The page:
- Research article
- Open Access
An experimental method to study emissions from heated tobacco between 100-200°C
Chemistry Central Journalvolume 9, Article number: 20 (2015)
Cigarette smoke emissions are mainly produced by distillation, pyrolysis and combustion reactions when the tobacco is burnt. Some studies have shown that heating tobacco to temperatures below pyrolysis and combustion temperatures has the potential to reduce or eliminate some toxicants found in cigarette smoke. In this study, we designed a bench-top tube furnace that heats tobacco between 100-200°C and systematically studied the effects of heating temperatures on selected gas phase and aerosol phase compounds using an ISO machine-smoking protocol.
Among a list of target chemical compounds, seven toxicants (nicotine, carbon monoxide, acetaldehyde, crotonaldehyde, formaldehyde, NNN and NNK) were quantifiable but not at all temperatures examined. The levels of the compounds generally displayed an increasing trend with increasing temperatures. The observed carbon monoxide and aldehydes represented the initial thermal breakdown products from the tobacco constituents. Water was the largest measured component in the total aerosol phase collected and appeared to be mainly released by evaporation; nicotine release characteristics were consistent with bond breaking and evaporation. Quantifiable levels of NNK and NNN were thought to be the result of evaporative transfer from the tobacco blend.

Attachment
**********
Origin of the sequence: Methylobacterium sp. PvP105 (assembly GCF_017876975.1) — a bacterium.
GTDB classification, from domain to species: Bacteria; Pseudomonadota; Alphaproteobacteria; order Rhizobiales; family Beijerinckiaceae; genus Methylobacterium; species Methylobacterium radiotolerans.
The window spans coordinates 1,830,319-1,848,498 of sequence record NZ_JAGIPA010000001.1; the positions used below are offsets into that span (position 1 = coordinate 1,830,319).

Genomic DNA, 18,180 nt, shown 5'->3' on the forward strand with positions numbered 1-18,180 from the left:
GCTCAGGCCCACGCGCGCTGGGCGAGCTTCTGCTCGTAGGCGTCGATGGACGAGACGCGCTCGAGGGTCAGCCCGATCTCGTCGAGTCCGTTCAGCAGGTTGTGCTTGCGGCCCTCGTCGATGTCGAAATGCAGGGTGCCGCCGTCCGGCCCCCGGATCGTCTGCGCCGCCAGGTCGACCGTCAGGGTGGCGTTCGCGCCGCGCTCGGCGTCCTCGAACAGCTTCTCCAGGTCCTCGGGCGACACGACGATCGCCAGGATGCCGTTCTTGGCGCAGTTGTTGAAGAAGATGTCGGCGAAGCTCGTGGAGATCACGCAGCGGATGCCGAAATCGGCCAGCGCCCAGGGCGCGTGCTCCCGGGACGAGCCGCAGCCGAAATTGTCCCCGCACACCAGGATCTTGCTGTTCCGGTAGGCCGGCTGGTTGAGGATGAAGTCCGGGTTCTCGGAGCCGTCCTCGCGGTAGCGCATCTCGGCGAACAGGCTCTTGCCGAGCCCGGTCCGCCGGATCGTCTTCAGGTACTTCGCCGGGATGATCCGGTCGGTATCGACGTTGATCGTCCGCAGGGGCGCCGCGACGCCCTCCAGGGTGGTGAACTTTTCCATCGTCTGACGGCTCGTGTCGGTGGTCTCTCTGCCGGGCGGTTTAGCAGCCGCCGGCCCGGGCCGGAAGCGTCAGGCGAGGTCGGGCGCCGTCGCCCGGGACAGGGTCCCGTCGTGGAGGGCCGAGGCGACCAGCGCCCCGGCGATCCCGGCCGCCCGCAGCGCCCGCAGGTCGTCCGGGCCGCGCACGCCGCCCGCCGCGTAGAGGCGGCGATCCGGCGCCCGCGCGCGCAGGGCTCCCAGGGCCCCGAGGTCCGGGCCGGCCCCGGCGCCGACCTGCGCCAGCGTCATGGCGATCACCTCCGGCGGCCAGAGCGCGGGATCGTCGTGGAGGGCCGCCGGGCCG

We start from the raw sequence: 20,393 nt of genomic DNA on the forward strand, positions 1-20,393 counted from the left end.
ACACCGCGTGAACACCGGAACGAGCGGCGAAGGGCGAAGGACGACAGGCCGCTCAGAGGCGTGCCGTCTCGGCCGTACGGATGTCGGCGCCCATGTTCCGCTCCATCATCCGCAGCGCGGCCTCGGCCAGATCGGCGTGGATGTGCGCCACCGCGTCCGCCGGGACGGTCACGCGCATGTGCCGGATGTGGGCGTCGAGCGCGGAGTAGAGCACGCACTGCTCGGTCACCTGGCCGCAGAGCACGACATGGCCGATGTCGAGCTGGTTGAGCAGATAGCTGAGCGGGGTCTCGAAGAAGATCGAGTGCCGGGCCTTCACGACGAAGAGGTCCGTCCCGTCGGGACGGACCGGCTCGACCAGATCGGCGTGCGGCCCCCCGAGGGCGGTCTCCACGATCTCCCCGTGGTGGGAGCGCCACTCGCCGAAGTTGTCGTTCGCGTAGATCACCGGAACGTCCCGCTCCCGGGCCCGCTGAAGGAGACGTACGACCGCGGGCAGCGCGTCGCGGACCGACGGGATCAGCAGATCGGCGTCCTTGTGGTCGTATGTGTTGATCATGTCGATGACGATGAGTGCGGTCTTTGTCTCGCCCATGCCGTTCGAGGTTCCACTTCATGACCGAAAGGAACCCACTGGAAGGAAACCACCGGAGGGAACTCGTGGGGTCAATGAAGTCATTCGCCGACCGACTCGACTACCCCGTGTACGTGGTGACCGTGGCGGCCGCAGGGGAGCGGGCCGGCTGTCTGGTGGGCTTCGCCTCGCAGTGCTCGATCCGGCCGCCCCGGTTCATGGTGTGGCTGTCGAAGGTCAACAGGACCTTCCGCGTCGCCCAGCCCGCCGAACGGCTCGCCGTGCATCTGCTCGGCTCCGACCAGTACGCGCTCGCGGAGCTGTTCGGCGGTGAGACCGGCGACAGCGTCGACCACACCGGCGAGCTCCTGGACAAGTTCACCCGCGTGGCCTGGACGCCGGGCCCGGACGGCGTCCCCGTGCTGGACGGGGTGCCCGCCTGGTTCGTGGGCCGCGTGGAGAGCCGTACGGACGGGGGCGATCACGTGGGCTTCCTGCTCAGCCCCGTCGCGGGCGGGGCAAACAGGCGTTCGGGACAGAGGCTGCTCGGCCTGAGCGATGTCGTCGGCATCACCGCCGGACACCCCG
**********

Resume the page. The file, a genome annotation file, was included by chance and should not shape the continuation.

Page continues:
These results demonstrate the practical utility of this tool to study low-temperature toxicant formation and emission from heated tobacco. Between 100 to 200°C, nicotine and some cigarette smoke compounds were released as a result of evaporative transfer or initial thermal decomposition from the tobacco blend.
Cigarette smoke is a highly complex aerosol system , involving over 6,000 identified chemicals in a dynamic and reactive mixture [2,3]. These chemicals are generated by incomplete combustion of tobacco that burns in either smouldering or puffing modes. Research efforts aimed at modifying combustion conditions with the aim of reducing smoke toxicity have so far proven difficult . An alternative way to reduce the generation of toxicants from tobacco product is to heat rather than burn tobacco (sometimes referred to as heat-not-burn technologies). This has been tried in two ways. The first approach involves a lit carbon tip that heats incoming air, which in turn heats tobacco-based substrates in a form of cigarette-like product, forming an aerosol containing mainly water, glycerol, nicotine and volatile tobacco components [5,6]. Another approach uses a battery-powered smoking device containing a specially designed tobacco rod [7-11]. In both cases, the tobacco heating temperatures are typically below 300°C, enough to release nicotine but not high as to cause significant pyrolysis. Studies based on these two types of technology have generally shown that the aerosol composition is somewhat simpler than that found in cigarette smoke [6,11,12].